Press freedom law in Iraq: a step backwards?
Posted on 18/08/2009 - 15:24
Controversy has erupted in media circles in Iraq concerning the new media draft law to protect journalists. Signed by the Iraqi government and presented to the parliament for approval, the law has been rejected by some and welcomed by others. Many have reservations regarding specific articles, claiming it will threaten press freedoms at a time when abuses against journalists are on the rise. Iraq Protecting Journalists 
Iraqi gays hunted: A war against effeminacy, during an ‘emasculating occupation’
Posted on 18/08/2009 - 13:05
Human Rights Watch held a press conference yesterday in Beirut to accompany the release of its report on “Murder, Torture, Sexual Orientation and Gender in Iraq.” The report entitled “They Want Us Exterminated” details the campaign-- allegedly by the Mahdi army, but also in collusion with ministry of interior security forces and other armed elements—-against Iraqis suspected of homosexual conduct, but also against men deemed effeminate and “unmanly.” Iraq persecution of gays 
Syndicate in Karbala: Journalists kept waiting, while local officials given membership
Posted on 17/08/2009 - 16:28
Reporter Hussein Al-Shamri said that he filed an application to join the Syndicate of Iraqi Journalists three times and did not receive a reply. In fact, every time he inquires about a submitted package the Syndicate tells him that it has been lost. Iraq journalists 
Egyptian blogger uncovers new alleged case of police torture
Posted on 17/08/2009 - 15:41
Egyptian blogger and anti-torture activist Wael Abbas recently uploaded footage on his blog that allegedly depicts a man being tortured in a police station in the Egyptian city of Port Said. The perpetrator, says Abbas, is thought to be the head of investigations at the station. Egypt torture 
Woof! Anwar Sadat the dog causes anger in Egypt
Posted on 14/08/2009 - 16:22
A Hollywood film featuring a dog character named after the late Egyptian president Anwar Sadat is causing a stir in some Egyptian circles. The elder daughter of Sadat believes the film slanders the memory of her father and recently filed a court case against Egypt’s information minister for allowing the production to be released in the country. Egypt Sadat doggy dog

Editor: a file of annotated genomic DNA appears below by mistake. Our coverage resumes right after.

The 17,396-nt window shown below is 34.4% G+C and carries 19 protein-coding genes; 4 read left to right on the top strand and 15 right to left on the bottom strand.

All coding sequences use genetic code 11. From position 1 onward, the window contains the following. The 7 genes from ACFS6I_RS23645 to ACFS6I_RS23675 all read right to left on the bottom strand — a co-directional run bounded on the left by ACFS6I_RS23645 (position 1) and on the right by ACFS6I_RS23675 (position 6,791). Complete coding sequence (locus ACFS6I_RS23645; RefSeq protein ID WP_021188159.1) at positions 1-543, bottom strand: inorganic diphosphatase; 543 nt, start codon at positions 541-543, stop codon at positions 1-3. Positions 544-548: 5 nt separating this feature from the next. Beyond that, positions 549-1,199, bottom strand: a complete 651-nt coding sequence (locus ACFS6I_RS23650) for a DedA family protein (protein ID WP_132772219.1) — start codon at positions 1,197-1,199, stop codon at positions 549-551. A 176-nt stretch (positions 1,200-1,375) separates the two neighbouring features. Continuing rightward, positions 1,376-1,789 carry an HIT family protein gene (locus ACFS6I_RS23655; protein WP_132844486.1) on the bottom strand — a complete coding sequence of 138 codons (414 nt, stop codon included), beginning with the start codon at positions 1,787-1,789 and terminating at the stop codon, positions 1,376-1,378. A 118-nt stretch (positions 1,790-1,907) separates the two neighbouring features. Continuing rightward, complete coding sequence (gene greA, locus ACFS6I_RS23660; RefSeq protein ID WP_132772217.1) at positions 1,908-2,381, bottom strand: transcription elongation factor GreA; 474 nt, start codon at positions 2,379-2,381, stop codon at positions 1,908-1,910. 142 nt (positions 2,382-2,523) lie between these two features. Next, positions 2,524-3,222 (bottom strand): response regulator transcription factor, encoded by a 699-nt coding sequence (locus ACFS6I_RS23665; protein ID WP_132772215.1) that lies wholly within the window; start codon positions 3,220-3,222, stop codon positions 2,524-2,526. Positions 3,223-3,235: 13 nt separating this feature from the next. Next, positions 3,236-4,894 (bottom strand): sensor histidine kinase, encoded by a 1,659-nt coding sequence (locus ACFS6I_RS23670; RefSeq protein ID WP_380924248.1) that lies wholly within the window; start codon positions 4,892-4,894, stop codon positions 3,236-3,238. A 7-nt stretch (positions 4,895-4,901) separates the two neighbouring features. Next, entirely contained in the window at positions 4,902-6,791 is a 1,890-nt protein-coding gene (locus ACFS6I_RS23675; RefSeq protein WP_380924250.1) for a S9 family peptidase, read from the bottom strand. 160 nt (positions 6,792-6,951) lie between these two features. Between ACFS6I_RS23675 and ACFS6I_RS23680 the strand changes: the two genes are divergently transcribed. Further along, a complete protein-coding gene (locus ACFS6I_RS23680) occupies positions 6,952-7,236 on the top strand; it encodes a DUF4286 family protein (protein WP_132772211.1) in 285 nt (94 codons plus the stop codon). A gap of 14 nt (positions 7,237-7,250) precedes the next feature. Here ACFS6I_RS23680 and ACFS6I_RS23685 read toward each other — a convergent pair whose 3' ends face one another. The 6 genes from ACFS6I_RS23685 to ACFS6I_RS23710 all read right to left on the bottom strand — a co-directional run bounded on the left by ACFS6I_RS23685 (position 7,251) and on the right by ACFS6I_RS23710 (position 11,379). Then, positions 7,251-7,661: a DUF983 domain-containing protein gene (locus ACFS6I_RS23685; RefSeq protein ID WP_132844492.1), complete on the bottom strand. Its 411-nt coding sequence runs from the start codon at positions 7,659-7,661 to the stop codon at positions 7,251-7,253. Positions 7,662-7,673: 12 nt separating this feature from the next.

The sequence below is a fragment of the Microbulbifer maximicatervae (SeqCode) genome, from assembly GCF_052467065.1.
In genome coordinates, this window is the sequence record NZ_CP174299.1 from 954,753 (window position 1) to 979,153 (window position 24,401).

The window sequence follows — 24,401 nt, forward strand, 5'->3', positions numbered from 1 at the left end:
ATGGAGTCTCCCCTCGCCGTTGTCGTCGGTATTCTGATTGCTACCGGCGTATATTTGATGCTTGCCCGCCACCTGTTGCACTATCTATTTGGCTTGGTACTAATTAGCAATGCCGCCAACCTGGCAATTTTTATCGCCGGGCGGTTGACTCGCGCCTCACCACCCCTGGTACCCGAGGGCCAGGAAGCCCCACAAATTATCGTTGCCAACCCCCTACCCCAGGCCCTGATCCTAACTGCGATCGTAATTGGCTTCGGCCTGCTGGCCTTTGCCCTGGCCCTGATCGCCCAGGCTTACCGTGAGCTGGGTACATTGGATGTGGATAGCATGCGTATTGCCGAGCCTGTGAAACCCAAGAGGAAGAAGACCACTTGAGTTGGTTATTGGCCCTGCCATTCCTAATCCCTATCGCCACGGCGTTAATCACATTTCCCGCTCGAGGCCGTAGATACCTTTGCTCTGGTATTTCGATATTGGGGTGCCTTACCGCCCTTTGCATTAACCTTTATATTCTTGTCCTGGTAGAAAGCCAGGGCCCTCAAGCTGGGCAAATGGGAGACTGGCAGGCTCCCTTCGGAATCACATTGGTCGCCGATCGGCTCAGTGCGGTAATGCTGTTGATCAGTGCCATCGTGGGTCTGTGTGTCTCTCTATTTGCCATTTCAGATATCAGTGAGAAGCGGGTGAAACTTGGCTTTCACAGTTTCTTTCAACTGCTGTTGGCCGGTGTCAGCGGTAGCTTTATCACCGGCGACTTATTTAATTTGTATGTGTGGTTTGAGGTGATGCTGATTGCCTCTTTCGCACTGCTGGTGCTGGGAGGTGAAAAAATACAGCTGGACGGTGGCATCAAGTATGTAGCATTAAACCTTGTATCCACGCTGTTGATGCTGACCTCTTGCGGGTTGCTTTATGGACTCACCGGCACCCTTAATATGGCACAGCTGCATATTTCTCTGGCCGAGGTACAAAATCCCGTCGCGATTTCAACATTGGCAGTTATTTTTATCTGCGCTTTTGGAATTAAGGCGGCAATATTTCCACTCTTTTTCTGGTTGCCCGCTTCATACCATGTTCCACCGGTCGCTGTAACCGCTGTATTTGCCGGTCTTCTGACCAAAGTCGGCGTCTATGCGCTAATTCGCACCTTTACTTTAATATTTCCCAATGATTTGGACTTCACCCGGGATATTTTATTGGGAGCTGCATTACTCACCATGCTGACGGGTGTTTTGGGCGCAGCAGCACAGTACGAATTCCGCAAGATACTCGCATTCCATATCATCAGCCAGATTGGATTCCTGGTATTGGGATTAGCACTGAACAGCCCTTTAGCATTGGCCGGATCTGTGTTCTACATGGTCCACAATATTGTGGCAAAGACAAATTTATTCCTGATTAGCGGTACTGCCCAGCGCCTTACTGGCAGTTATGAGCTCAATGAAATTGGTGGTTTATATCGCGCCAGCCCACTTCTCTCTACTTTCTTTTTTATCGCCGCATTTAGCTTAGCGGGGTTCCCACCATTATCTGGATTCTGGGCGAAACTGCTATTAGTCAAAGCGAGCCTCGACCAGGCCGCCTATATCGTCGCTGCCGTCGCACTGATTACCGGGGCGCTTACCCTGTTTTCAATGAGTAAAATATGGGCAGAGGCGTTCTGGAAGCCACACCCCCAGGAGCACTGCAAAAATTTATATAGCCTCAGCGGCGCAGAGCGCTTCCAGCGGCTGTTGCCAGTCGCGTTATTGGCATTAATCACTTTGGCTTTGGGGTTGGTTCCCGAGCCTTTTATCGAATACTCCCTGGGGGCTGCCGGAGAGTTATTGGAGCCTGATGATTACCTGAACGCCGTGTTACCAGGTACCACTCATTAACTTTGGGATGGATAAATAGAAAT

Strikes at al-Aqaba reveal the failure of the Jordanian media
Posted on 14/08/2009 - 12:02
Could it be that the Jordanian media focuses on the capital and doesn’t care about events outside Amman? Does the importance of the news differ according to geography? How much space is given to people’s concerns outside the capital? These questions were answered through the local Jordanian media’s coverage of the strike of the port workers in al-Aqaba, in which 2,600 freelance workers participated to demand their rights from the Ports Department in Jordan. Jordan AlAqaba Port 
KSA: LBCI bureau closed in Al-Riyadh after Jeddah office shut down
Posted on 13/08/2009 - 16:26
The official spokesman for the Education and Information Ministry in Saudi Arabia, Abdul Rahman bin Abdul Aziz al-Hazaa, assured that the Lebanese Broadcasting Company's (LBCI) bureaus were closed in the Kingdom on orders of the vice-Prime Minister, Prince Nayef bin Abdul Aziz. He said the ministry's order came in coordination with the other emirates, and that both offices in al-Riyadh and Jeddah had been closed. KSA Lbci 
Internet filtering on the rise in MENA, says new report
Posted on 13/08/2009 - 15:26
A new study published by the research group Open Net Initiative on Internet content controls in the Middle East and North Africa claims web censorship, both in scope and in depth, is increasing in the majority of countries in the Middle East and North Africa region. Fourteen out of the eighteen countries surveyed in the study censor Internet content using technological means. ONI 
Egypt and Iran: endless media wars
Posted on 12/08/2009 - 17:13
If we want to understand the political and media war launched by the Egyptian regime against its Shi’a citizens, it cannot be isolated from the regime’s stand vis-à-vis Iran and Hezbollah. The biggest mistake we can make is to separate what is happening with the Shi’a in Egypt from the trend followed with the Muslim Brotherhood. Egypt Nasrallah 
Gamal Mubarak + social media = true
Posted on 12/08/2009 - 16:42
In an apparent attempt to garner popularity among Egypt’s internet-savvy youth, the thought-to be heir to the Egyptian presidency, Gamal Mubarak, has jumped on the social media bandwagon, launching his own fan page on Facebook and an interactive discussion forum for young Egyptians that is to be broadcasted widely through various social media platforms. jimmy.JPG